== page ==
Monday, September 24, 2018

RELEASE BLAST: Anything but Innocent by Dayna Quince @DaynaQuince #Historical @InkSlingerPR

Today we are celebrating the release of ANYTHING BUT INNOCENT by Dayna Quince. It is the fourth book in the Desperate and Daring series! There are 10 titles in this series and one will release per week till November 6th! The series is being published by Jack's House Publishing.

Check out the buy links for the book below, and links to an excerpt for each upcoming title.

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ANYTHING BUT INNOCENT (Desperate and Daring, #4)



PURCHASE YOUR COPY NOW:
Purchase in print Amazon | B&N | Booktopia

Synopsis:

What to get for the girl who has everything? An unattainable rake. Bored, beautiful and determined to ruin herself, Lady Lucy Flynn is used to getting everything she wants. But for the first time, the one thing she wants above all else is the love of a man: Lord Dean Warren, Earl of Winchester, injured and lately returned from East India. Unfortunately, the scurrilous earl refuses to see her as anything more than a pampered, privileged, innocent girl. But Lucy is not one to give up so easily. A jaded rake, Dean enjoys travel and taking his pleasure where he may, determined never to return to Society’s constricting realm. Though tempting, a lady like Lucy does not belong amidst his sordid circle of paramours. A harsh lesson in love from his earlier years convinces Dean he must push Lucy away and prove to her that he’s the wrong man for her in every way. But the closer he gets—and the harder he tries to push—the deeper he falls under her spell.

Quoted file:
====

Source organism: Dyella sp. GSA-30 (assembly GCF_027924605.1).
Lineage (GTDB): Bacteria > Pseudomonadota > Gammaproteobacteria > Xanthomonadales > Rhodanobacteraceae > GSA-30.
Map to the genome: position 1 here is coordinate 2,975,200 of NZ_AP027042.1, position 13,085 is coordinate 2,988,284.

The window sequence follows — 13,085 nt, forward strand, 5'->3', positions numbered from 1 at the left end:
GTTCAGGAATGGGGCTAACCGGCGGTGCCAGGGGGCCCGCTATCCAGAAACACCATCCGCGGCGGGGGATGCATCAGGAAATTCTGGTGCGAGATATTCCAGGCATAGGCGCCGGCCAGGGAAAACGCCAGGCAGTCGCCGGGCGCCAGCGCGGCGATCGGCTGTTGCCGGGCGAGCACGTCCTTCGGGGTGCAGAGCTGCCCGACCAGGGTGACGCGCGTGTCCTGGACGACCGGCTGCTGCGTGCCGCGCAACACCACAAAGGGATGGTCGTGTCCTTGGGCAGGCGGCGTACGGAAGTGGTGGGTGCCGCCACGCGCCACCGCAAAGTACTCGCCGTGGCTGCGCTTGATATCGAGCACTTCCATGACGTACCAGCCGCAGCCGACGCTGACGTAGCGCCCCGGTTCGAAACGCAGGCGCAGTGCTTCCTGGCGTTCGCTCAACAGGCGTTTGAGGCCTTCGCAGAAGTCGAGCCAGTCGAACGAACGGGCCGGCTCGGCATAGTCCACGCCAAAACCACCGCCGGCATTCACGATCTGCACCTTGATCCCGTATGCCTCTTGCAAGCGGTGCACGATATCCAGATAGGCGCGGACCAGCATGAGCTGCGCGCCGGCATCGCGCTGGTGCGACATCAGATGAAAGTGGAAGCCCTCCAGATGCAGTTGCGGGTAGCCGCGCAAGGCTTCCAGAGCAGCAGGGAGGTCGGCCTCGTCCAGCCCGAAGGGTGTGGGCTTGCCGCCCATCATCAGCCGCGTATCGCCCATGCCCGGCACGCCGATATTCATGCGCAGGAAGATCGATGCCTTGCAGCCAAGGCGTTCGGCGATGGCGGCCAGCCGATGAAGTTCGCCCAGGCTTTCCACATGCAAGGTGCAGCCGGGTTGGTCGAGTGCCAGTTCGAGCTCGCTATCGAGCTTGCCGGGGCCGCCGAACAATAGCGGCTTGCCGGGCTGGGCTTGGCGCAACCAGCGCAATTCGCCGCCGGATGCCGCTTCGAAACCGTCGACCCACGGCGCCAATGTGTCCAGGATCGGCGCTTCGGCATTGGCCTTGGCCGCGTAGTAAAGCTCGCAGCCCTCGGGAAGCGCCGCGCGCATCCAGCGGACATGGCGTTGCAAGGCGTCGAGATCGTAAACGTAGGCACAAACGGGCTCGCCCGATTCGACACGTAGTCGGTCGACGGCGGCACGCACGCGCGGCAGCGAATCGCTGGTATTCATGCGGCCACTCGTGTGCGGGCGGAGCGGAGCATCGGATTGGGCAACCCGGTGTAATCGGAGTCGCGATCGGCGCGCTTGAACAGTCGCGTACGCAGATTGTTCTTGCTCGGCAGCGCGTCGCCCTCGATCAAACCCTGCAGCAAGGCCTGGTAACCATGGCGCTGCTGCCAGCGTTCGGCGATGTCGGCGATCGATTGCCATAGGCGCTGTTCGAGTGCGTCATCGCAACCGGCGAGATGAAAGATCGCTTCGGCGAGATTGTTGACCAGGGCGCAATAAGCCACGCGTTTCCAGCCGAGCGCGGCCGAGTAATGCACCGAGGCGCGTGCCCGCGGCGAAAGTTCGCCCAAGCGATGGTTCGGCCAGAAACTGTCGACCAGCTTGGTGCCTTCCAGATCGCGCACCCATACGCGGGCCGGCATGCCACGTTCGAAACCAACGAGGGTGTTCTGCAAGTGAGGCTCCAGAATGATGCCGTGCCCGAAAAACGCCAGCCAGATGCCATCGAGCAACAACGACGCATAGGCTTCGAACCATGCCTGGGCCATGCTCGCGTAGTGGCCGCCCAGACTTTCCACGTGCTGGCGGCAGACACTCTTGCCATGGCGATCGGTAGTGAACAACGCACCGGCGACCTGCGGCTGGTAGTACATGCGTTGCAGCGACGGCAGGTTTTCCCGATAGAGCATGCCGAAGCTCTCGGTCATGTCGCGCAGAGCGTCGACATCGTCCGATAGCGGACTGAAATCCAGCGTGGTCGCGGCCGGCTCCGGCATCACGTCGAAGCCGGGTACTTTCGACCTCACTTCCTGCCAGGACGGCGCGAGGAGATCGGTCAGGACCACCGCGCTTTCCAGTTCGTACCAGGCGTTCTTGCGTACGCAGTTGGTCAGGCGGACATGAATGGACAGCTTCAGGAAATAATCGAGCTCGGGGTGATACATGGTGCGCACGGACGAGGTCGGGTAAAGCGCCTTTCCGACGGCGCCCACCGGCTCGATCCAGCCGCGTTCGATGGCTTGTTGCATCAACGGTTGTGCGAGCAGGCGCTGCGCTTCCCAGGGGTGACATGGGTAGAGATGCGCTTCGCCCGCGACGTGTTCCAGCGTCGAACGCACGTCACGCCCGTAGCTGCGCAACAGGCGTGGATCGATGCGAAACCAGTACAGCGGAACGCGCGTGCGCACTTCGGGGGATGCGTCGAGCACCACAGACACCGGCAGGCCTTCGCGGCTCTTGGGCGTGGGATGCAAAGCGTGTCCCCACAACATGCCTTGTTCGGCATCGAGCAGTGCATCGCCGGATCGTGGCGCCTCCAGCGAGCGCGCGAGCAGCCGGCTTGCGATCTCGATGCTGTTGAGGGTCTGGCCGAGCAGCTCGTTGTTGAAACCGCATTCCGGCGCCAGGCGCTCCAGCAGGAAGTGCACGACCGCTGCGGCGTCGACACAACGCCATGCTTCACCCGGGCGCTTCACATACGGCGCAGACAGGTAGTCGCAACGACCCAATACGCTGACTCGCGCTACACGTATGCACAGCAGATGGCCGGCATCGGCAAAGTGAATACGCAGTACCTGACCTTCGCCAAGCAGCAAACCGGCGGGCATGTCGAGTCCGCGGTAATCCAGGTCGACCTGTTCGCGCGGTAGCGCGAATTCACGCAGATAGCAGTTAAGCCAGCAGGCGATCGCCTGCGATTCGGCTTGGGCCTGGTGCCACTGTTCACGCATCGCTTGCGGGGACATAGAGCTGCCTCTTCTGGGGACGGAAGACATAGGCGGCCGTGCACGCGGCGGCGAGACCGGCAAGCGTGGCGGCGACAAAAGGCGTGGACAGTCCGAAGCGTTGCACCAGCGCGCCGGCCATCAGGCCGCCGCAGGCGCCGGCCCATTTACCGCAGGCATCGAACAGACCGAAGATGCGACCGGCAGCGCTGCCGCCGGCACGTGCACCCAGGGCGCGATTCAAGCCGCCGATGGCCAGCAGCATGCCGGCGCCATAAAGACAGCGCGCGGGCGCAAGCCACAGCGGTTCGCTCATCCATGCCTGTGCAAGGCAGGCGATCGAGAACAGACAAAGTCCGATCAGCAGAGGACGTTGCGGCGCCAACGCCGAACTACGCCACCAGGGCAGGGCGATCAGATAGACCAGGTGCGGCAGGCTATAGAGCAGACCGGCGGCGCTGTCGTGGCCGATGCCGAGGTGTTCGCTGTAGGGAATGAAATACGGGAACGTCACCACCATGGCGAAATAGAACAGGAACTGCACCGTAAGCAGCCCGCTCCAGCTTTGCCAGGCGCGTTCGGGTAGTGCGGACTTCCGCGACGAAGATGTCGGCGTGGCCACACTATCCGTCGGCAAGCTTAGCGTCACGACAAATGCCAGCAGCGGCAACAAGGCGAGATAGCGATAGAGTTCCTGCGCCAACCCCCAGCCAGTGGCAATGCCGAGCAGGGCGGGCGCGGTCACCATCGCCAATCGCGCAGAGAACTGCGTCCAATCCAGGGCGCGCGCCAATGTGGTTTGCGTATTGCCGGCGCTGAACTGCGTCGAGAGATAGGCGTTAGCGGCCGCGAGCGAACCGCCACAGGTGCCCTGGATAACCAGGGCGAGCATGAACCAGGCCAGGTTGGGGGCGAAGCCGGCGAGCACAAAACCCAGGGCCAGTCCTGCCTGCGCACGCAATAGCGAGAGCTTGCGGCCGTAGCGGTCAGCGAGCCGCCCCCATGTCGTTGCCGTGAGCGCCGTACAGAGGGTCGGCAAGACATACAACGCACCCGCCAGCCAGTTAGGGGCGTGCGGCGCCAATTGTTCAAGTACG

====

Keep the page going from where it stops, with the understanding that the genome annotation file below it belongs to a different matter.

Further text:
Add ANYTHING BUT INNOCENT to Goodreads




Check out the rest of the series (each book releases 1 week 

apart!)

DESPERATE FOR A DUKE (Desperate & Daring, #1) - available now!


BELLE OF THE BALL (Desperate and Daring, #2) - available now!
PURCHASE YOUR COPY NOW:


 
JUST ONE KISS (Desperate and Daring, #3) - available now!
PURCHASE YOUR COPY NOW:
Purchase in print Amazon | B&N | Booktopia

ANYTHING BUT INNOCENT (Desperate and Daring, #4)



AN UNCONVENTIONAL INNOCENT (Desperate and Daring, #5)

Coming October 2 - Check out the buy links and an excerpt from the book!

MAD ABOUT YOU (Desperate and Daring, #6)

Coming October 9 - Check out the buy links and an excerpt from the book!

A ROGUE OF HER OWN (Desperate and Daring, #7)

Coming October 16 - Check out the buy links and an excerpt from the book!